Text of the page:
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How delay in accurate diagnoses, lack of awareness fuel cancer, by expert

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A medical expert and chief consultant clinical and radiation oncologist, National Hospital Abuja, Dr. Bello Mohammed, on Tuesday lamented the increase in cancer cases in the country, just as he advised people to eat fruits and vegetables to lower their risk of developing cancer.

The oncologist said that the increase in cancer mortality is largely due to delay in accurate diagnoses and particularly lack of awareness in the part of members of the public.

Mohammed gave the advice during a valedictory lecture titled: “Reducing the Scourge of Cancer”, organised in honour of Prof. Lawrence Chukwuma Chiedozi, a Professor of Surgery with Igbinedion University Okada (IUO) in Edo state.

He said stressed the need to reducing the scourge of cancer by embracing a healthy eating habit and lifestyle to eliminate cancer mortalities in the country. Mohammed who described cancer disease as a malignant growth or tumour resulting from an uncontrolled division of cells said, “Cancer mortality in more developed countries is projected to decrease by 30 per cent by 2030 and in developing countries projected to increase by 70 per cent by 2030.

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“By 2030, 85 per cent of all cancer deaths may be occurring in low-middle income countries.

“The increase in cancer mortality is largely due to delay in accurate diagnoses, lack of awareness about cancer and potential value of therapy, lack of access and ability to deliver potentially curative therapy and abandonment of therapy,” he said.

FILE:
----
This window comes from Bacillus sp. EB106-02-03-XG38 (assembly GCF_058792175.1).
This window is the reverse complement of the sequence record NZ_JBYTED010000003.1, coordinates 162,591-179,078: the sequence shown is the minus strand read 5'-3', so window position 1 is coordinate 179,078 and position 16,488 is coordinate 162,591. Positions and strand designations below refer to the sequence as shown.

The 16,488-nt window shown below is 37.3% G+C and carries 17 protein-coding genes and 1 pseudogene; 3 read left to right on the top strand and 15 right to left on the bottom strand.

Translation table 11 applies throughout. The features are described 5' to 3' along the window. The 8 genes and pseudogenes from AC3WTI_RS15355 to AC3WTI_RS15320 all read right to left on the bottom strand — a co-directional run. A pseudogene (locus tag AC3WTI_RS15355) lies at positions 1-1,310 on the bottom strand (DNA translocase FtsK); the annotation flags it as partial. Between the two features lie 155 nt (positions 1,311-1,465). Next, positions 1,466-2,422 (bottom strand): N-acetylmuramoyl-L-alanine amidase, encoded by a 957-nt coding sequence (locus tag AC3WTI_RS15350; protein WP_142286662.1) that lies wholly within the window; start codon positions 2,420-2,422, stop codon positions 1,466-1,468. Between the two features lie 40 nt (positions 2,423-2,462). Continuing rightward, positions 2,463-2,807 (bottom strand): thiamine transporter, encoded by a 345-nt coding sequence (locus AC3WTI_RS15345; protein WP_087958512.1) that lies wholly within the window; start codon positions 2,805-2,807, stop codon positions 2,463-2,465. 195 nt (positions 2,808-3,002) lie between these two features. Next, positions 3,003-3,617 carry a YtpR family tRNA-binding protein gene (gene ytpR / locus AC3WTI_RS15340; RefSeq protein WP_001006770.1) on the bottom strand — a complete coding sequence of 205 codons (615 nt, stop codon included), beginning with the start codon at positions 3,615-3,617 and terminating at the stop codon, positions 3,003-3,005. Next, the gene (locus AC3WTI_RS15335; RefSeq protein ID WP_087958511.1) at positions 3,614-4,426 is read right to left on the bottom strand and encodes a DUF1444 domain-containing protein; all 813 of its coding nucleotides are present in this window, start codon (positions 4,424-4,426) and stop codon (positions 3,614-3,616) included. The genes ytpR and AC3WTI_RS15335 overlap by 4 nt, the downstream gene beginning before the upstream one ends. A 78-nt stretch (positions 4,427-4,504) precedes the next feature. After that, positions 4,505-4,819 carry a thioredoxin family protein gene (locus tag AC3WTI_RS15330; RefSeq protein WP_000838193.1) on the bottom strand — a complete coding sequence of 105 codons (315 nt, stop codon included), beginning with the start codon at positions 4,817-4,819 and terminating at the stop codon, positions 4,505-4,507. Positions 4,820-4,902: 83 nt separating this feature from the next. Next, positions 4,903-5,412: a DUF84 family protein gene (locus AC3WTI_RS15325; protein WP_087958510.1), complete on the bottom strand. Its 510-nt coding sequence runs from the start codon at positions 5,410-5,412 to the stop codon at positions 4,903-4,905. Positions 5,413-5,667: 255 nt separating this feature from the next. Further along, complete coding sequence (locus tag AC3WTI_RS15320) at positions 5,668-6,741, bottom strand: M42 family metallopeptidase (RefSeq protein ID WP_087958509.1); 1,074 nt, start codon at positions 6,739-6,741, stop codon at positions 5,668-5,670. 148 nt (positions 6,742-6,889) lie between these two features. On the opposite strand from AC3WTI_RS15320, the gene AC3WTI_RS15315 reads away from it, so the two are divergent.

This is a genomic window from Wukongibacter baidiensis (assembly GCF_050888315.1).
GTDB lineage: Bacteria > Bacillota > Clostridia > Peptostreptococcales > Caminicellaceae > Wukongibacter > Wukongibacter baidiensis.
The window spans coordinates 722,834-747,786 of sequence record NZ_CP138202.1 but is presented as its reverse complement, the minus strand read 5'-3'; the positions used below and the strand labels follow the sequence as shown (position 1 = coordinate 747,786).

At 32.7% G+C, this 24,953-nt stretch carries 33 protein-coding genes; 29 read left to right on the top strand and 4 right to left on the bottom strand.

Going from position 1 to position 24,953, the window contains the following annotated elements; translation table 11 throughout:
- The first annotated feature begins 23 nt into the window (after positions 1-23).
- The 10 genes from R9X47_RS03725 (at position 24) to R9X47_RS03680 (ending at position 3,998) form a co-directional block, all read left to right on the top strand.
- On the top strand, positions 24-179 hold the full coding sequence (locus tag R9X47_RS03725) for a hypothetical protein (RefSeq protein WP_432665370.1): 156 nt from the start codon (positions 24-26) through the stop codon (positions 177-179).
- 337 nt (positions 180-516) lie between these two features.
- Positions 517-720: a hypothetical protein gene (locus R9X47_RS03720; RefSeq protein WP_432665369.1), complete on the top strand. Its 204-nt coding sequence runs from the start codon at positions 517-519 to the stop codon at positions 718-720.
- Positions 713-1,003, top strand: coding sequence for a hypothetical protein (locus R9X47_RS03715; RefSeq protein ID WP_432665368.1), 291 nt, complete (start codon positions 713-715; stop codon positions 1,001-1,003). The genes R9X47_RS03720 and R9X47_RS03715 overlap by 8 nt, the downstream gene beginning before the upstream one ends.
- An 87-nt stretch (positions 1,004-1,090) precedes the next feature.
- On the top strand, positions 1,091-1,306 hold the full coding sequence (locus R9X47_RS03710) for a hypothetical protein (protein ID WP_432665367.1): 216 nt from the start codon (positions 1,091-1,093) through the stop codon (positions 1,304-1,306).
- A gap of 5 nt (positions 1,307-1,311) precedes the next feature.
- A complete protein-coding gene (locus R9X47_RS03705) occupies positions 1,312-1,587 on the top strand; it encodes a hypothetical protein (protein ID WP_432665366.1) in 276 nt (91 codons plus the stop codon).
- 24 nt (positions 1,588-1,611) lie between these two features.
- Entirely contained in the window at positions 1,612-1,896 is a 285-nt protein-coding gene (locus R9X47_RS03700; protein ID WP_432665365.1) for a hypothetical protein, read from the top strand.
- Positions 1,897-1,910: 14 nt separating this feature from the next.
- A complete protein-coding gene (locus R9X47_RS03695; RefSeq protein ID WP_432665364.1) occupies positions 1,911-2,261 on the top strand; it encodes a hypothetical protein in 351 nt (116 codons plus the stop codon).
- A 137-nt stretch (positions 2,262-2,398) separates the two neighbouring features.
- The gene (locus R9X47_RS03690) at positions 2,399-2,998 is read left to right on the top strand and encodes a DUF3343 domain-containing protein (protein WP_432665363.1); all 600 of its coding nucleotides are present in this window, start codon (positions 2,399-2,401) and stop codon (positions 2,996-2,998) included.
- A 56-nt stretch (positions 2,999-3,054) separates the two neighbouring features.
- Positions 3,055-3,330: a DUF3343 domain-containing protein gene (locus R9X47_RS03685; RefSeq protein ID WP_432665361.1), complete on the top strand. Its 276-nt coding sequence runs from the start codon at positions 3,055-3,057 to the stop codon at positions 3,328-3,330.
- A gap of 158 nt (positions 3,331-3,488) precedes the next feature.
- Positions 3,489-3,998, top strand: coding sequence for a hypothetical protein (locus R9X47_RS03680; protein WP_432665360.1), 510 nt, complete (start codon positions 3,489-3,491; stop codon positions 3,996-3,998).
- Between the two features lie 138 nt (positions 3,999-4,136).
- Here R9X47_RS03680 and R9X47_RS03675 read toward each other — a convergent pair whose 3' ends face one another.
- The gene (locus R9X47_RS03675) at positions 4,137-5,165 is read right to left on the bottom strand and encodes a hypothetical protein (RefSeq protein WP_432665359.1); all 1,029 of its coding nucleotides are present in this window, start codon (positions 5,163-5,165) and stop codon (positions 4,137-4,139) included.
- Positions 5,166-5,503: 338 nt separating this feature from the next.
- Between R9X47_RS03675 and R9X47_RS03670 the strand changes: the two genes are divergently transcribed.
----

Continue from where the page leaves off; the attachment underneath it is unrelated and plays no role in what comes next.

Mohammed said that developed countries reduced cancer mortalities by improving on good health system, primary healthcare such as vaccination against preventable diseases.

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Others are secondary healthcare – early recognition of symptoms and good referral system and tertiary healthcare – availability of clinicians to make proper diagnosis.

“Also providing equipment for diagnosis such as CT scan, MRI, bone scan, Doppler,’’ he said.

Mohammed added that a robust surgical oncology team with multidisciplinary approach, functional and adequate radiotherapy machines, linear accelerators, “brachy therapy for cervical, prostate and even breast cancers can reduce cancer mortalities’’.

“Now is the time to convene civil society across health fields to build coalitions and joint campaigns around cervical cancer.

“Now is the time to politically drive action at national levels and to partner with governments to share information on cervical cancer and the risks and opportunities to intervene,” he said.

Earlier, Prof. Lawrence Ezemonye, Vice Chancellor of Igbinedion University, Okada described Prof. Lawrence Chiedozi, as a great man with many achievements just as Chiedozi thanked the management of the university for showing him love while in service. “This great university has produced men and women of honour through the knowledge of Prof. Chiedozi.,” Ezemonye said.

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